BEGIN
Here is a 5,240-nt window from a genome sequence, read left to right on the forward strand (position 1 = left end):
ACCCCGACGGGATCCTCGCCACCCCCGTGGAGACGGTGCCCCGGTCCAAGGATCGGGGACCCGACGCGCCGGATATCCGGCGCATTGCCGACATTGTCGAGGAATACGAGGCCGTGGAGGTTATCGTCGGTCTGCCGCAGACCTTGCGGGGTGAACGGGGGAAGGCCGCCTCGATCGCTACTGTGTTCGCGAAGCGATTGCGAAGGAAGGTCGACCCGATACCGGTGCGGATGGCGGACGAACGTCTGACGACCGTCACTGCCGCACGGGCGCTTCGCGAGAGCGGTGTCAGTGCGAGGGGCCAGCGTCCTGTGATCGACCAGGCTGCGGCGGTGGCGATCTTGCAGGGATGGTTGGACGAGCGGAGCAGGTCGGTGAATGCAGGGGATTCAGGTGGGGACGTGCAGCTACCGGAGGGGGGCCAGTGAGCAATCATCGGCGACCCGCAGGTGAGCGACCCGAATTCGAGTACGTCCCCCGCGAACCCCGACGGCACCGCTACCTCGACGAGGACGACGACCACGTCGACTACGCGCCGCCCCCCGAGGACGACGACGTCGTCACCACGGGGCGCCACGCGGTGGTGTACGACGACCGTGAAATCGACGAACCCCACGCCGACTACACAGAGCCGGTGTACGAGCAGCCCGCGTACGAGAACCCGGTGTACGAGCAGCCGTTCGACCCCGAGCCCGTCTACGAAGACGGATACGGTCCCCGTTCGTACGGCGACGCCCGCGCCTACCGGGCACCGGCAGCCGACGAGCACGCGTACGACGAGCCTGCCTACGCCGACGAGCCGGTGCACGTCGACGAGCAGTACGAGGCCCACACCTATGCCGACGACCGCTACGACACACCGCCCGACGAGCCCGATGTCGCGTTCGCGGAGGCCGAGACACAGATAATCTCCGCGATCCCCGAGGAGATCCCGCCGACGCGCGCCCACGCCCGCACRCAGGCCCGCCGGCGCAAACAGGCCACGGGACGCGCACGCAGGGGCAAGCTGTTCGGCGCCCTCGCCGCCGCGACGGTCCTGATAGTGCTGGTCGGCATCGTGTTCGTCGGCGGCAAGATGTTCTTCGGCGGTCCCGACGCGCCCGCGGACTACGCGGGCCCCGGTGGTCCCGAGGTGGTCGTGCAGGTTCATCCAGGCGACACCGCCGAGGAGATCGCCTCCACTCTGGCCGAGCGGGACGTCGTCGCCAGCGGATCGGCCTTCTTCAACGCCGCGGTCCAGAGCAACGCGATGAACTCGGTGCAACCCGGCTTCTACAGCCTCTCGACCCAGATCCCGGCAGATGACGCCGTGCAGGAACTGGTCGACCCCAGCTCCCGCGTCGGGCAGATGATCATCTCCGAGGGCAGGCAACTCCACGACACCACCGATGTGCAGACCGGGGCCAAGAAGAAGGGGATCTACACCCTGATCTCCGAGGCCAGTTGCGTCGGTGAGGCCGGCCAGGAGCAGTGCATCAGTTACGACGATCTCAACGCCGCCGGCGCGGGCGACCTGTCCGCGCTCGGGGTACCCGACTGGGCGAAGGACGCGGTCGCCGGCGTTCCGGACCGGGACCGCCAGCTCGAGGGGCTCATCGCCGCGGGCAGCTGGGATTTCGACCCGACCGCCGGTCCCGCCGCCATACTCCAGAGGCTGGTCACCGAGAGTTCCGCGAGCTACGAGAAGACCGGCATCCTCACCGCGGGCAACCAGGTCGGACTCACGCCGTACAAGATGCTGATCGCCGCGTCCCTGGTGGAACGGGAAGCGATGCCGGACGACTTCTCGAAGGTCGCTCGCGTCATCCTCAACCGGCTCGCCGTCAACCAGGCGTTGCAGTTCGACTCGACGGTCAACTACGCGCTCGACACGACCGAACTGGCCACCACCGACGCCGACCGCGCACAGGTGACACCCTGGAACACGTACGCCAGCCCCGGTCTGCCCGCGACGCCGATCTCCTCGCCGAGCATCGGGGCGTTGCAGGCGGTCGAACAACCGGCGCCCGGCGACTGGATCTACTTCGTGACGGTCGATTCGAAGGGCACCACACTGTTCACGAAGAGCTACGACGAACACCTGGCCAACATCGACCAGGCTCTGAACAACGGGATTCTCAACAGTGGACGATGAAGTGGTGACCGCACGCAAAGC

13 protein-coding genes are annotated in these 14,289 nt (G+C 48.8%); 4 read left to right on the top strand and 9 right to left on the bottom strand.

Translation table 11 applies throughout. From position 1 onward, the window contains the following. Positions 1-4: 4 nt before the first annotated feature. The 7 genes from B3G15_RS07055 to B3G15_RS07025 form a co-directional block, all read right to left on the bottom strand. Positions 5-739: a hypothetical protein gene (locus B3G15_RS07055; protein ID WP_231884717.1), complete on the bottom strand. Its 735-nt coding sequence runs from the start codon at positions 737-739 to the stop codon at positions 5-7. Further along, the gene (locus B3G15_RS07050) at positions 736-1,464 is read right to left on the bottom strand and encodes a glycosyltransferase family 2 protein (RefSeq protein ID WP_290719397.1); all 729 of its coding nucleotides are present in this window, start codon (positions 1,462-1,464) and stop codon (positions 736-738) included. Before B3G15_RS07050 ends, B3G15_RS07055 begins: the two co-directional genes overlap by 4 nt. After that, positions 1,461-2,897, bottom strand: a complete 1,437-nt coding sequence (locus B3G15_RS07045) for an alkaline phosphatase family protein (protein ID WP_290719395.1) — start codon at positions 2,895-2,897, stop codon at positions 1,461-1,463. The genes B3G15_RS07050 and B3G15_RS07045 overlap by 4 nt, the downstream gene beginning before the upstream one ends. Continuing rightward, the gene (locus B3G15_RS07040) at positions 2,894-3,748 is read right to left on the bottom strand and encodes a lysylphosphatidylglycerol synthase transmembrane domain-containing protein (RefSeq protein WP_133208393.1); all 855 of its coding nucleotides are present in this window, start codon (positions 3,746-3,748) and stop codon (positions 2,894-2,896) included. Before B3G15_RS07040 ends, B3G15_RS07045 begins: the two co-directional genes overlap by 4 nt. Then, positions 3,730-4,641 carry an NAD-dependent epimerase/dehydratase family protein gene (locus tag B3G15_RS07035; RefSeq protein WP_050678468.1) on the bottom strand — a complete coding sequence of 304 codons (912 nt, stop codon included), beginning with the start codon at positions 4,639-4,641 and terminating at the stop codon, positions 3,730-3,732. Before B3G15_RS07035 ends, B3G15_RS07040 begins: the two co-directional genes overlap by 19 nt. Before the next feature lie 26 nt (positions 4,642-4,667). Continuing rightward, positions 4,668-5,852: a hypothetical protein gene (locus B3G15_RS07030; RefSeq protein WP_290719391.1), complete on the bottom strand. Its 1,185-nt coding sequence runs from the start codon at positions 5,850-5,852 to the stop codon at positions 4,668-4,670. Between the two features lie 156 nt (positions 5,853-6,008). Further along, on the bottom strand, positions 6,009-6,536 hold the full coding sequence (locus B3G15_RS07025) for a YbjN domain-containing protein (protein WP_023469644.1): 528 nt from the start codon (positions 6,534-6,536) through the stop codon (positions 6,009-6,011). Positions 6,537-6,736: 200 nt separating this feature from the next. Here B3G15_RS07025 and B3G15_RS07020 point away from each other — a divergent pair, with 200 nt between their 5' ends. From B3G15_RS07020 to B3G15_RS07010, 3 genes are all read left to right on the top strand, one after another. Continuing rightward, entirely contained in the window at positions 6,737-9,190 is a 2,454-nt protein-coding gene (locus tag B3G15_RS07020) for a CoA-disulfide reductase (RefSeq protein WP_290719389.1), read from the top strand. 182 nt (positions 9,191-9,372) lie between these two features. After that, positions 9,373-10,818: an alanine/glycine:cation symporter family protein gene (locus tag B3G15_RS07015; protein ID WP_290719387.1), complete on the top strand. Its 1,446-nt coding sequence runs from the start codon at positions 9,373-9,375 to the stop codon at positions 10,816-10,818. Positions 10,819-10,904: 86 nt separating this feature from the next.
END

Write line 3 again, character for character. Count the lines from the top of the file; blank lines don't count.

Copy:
13 protein-coding genes are annotated in these 14,289 nt (G+C 48.8%); 4 read left to right on the top strand and 9 right to left on the bottom strand.